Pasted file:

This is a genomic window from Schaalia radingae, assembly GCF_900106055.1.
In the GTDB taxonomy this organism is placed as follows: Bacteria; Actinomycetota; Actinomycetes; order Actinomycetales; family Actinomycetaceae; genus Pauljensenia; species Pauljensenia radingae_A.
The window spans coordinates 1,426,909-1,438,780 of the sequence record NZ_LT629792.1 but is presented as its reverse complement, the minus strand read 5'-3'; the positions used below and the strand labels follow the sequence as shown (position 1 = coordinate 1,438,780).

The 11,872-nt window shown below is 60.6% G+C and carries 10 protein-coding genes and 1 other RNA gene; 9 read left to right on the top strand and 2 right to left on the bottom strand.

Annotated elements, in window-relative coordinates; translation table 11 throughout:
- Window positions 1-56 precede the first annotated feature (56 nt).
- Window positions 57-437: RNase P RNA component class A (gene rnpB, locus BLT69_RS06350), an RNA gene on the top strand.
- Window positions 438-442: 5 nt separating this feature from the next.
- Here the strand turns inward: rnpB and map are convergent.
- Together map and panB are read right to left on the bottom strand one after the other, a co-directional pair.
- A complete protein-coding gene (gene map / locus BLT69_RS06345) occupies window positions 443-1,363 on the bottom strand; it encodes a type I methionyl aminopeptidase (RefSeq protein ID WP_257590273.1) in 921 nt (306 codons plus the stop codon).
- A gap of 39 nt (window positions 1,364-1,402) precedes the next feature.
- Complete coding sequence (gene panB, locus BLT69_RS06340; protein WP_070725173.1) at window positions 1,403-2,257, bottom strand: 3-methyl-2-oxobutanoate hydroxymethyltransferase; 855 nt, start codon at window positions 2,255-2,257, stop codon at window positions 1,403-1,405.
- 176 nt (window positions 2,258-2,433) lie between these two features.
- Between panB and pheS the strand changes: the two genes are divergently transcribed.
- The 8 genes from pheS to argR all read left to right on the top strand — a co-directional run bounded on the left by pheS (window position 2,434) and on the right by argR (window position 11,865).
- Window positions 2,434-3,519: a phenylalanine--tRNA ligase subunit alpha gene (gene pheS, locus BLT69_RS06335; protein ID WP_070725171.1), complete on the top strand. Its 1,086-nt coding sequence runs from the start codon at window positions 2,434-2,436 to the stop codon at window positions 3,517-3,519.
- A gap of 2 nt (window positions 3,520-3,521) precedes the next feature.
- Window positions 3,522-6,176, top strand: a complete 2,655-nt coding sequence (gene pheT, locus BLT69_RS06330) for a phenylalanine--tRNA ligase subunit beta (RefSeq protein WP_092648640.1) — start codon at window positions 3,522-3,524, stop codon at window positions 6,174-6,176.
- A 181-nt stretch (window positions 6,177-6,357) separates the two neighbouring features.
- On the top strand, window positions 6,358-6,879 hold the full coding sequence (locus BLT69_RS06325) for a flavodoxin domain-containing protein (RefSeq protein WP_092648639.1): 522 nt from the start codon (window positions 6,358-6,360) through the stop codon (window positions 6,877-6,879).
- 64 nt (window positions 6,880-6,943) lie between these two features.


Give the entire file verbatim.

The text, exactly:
This is a genomic window from Schaalia radingae, assembly GCF_900106055.1.
In the GTDB taxonomy this organism is placed as follows: Bacteria; Actinomycetota; Actinomycetes; order Actinomycetales; family Actinomycetaceae; genus Pauljensenia; species Pauljensenia radingae_A.
The window spans coordinates 1,426,909-1,438,780 of the sequence record NZ_LT629792.1 but is presented as its reverse complement, the minus strand read 5'-3'; the positions used below and the strand labels follow the sequence as shown (position 1 = coordinate 1,438,780).

The 11,872-nt window shown below is 60.6% G+C and carries 10 protein-coding genes and 1 other RNA gene; 9 read left to right on the top strand and 2 right to left on the bottom strand.

Annotated elements, in window-relative coordinates; translation table 11 throughout:
- Window positions 1-56 precede the first annotated feature (56 nt).
- Window positions 57-437: RNase P RNA component class A (gene rnpB, locus BLT69_RS06350), an RNA gene on the top strand.
- Window positions 438-442: 5 nt separating this feature from the next.
- Here the strand turns inward: rnpB and map are convergent.
- Together map and panB are read right to left on the bottom strand one after the other, a co-directional pair.
- A complete protein-coding gene (gene map / locus BLT69_RS06345) occupies window positions 443-1,363 on the bottom strand; it encodes a type I methionyl aminopeptidase (RefSeq protein ID WP_257590273.1) in 921 nt (306 codons plus the stop codon).
- A gap of 39 nt (window positions 1,364-1,402) precedes the next feature.
- Complete coding sequence (gene panB, locus BLT69_RS06340; protein WP_070725173.1) at window positions 1,403-2,257, bottom strand: 3-methyl-2-oxobutanoate hydroxymethyltransferase; 855 nt, start codon at window positions 2,255-2,257, stop codon at window positions 1,403-1,405.
- 176 nt (window positions 2,258-2,433) lie between these two features.
- Between panB and pheS the strand changes: the two genes are divergently transcribed.
- The 8 genes from pheS to argR all read left to right on the top strand — a co-directional run bounded on the left by pheS (window position 2,434) and on the right by argR (window position 11,865).
- Window positions 2,434-3,519: a phenylalanine--tRNA ligase subunit alpha gene (gene pheS, locus BLT69_RS06335; protein ID WP_070725171.1), complete on the top strand. Its 1,086-nt coding sequence runs from the start codon at window positions 2,434-2,436 to the stop codon at window positions 3,517-3,519.
- A gap of 2 nt (window positions 3,520-3,521) precedes the next feature.
- Window positions 3,522-6,176, top strand: a complete 2,655-nt coding sequence (gene pheT, locus BLT69_RS06330) for a phenylalanine--tRNA ligase subunit beta (RefSeq protein WP_092648640.1) — start codon at window positions 3,522-3,524, stop codon at window positions 6,174-6,176.
- A 181-nt stretch (window positions 6,177-6,357) separates the two neighbouring features.
- On the top strand, window positions 6,358-6,879 hold the full coding sequence (locus BLT69_RS06325) for a flavodoxin domain-containing protein (RefSeq protein WP_092648639.1): 522 nt from the start codon (window positions 6,358-6,360) through the stop codon (window positions 6,877-6,879).
- 64 nt (window positions 6,880-6,943) lie between these two features.